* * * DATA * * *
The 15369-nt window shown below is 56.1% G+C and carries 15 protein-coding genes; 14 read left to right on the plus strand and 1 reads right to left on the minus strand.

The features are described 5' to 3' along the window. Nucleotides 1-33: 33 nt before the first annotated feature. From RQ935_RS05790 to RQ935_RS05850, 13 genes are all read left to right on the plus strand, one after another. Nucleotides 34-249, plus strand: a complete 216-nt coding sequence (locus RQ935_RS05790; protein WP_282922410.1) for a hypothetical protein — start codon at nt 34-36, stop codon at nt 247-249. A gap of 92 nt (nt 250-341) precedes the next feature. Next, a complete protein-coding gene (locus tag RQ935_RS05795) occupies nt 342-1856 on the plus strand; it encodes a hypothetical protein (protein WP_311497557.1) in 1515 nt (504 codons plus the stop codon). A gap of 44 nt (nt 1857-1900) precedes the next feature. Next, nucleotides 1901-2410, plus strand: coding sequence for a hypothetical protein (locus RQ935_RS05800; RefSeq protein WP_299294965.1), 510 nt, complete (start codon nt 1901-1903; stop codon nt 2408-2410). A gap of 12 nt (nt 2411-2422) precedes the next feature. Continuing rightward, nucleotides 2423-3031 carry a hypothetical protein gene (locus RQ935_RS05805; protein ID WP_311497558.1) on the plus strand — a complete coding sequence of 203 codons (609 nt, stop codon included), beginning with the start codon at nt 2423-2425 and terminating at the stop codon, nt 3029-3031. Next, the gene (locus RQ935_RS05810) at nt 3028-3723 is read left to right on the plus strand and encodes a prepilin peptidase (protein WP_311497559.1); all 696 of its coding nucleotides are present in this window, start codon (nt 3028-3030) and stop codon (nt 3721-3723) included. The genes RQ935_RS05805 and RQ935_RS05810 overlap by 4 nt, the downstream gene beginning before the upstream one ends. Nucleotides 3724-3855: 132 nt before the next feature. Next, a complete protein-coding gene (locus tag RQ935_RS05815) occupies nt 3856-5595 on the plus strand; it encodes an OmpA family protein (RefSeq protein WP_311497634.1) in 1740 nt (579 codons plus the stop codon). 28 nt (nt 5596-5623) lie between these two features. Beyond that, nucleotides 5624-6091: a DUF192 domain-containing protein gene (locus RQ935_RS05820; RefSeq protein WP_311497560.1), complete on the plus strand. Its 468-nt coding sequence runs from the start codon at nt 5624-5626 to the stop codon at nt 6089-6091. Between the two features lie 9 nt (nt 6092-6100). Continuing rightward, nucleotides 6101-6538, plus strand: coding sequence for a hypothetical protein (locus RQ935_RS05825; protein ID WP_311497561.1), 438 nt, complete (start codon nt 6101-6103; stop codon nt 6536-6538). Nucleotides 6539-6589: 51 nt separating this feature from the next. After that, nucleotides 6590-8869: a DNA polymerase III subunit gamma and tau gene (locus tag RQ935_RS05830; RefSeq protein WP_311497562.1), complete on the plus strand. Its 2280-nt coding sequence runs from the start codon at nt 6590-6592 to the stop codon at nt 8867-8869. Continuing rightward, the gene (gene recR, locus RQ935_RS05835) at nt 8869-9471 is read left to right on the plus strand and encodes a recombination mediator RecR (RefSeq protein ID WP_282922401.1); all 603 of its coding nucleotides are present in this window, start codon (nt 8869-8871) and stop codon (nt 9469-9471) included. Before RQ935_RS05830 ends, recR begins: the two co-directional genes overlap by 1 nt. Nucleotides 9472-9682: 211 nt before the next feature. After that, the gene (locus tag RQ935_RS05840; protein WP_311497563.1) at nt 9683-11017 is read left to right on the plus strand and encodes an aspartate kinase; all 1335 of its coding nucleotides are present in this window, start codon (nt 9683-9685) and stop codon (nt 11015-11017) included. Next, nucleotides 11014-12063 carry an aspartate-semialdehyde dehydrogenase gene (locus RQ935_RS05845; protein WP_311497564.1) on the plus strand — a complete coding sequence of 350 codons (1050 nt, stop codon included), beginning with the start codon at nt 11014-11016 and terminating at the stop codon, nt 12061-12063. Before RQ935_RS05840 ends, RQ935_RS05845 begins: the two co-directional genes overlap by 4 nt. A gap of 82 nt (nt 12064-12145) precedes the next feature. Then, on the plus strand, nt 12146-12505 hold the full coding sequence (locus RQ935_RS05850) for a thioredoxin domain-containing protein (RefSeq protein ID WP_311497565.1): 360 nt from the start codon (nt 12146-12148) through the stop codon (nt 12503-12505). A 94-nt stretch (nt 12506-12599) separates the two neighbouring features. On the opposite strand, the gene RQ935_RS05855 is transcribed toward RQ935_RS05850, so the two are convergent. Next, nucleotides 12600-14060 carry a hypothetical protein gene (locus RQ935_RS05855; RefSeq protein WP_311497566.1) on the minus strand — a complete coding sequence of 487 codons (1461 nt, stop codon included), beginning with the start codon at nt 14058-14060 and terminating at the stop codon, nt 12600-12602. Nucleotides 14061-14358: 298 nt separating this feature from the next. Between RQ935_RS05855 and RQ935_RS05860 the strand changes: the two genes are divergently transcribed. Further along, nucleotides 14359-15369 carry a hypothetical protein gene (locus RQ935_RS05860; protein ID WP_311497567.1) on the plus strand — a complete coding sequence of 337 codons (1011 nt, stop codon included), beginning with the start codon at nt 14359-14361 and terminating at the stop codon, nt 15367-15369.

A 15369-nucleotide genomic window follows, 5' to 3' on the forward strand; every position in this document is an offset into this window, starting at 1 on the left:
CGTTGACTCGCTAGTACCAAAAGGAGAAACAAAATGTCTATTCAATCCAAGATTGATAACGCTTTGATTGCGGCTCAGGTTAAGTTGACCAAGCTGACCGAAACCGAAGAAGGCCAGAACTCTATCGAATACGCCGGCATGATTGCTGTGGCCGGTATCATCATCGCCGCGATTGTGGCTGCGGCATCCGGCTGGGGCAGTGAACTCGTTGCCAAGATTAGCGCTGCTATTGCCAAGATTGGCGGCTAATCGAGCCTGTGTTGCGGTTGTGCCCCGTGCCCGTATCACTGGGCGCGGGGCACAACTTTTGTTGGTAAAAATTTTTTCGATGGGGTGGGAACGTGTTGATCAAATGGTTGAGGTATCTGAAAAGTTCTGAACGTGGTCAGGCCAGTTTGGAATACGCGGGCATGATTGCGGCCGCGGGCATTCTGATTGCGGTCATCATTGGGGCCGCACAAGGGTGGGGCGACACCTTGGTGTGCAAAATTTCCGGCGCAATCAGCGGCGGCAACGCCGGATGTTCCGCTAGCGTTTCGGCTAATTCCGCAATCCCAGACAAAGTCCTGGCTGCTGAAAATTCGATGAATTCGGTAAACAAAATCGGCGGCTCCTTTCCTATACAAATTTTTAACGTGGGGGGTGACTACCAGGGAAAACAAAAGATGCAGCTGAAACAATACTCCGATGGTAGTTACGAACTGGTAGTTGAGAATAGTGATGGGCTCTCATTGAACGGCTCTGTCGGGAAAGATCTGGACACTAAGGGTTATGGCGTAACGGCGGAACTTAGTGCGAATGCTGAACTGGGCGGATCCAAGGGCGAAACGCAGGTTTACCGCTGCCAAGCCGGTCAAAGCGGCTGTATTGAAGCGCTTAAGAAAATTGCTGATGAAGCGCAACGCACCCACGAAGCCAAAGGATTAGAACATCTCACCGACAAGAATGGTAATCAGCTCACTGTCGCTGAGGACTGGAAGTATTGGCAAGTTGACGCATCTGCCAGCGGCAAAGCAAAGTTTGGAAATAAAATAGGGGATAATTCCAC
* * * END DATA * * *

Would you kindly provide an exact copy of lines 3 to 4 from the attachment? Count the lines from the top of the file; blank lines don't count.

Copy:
A 15369-nucleotide genomic window follows, 5' to 3' on the forward strand; every position in this document is an offset into this window, starting at 1 on the left:
CGTTGACTCGCTAGTACCAAAAGGAGAAACAAAATGTCTATTCAATCCAAGATTGATAACGCTTTGATTGCGGCTCAGGTTAAGTTGACCAAGCTGACCGAAACCGAAGAAGGCCAGAACTCTATCGAATACGCCGGCATGATTGCTGTGGCCGGTATCATCATCGCCGCGATTGTGGCTGCGGCATCCGGCTGGGGCAGTGAACTCGTTGCCAAGATTAGCGCTGCTATTGCCAAGATTGGCGGCTAATCGAGCCTGTGTTGCGGTTGTGCCCCGTGCCCGTATCACTGGGCGCGGGGCACAACTTTTGTTGGTAAAAATTTTTTCGATGGGGTGGGAACGTGTTGATCAAATGGTTGAGGTATCTGAAAAGTTCTGAACGTGGTCAGGCCAGTTTGGAATACGCGGGCATGATTGCGGCCGCGGGCATTCTGATTGCGGTCATCATTGGGGCCGCACAAGGGTGGGGCGACACCTTGGTGTGCAAAATTTCCGGCGCAATCAGCGGCGGCAACGCCGGATGTTCCGCTAGCGTTTCGGCTAATTCCGCAATCCCAGACAAAGTCCTGGCTGCTGAAAATTCGATGAATTCGGTAAACAAAATCGGCGGCTCCTTTCCTATACAAATTTTTAACGTGGGGGGTGACTACCAGGGAAAACAAAAGATGCAGCTGAAACAATACTCCGATGGTAGTTACGAACTGGTAGTTGAGAATAGTGATGGGCTCTCATTGAACGGCTCTGTCGGGAAAGATCTGGACACTAAGGGTTATGGCGTAACGGCGGAACTTAGTGCGAATGCTGAACTGGGCGGATCCAAGGGCGAAACGCAGGTTTACCGCTGCCAAGCCGGTCAAAGCGGCTGTATTGAAGCGCTTAAGAAAATTGCTGATGAAGCGCAACGCACCCACGAAGCCAAAGGATTAGAACATCTCACCGACAAGAATGGTAATCAGCTCACTGTCGCTGAGGACTGGAAGTATTGGCAAGTTGACGCATCTGCCAGCGGCAAAGCAAAGTTTGGAAATAAAATAGGGGATAATTCCAC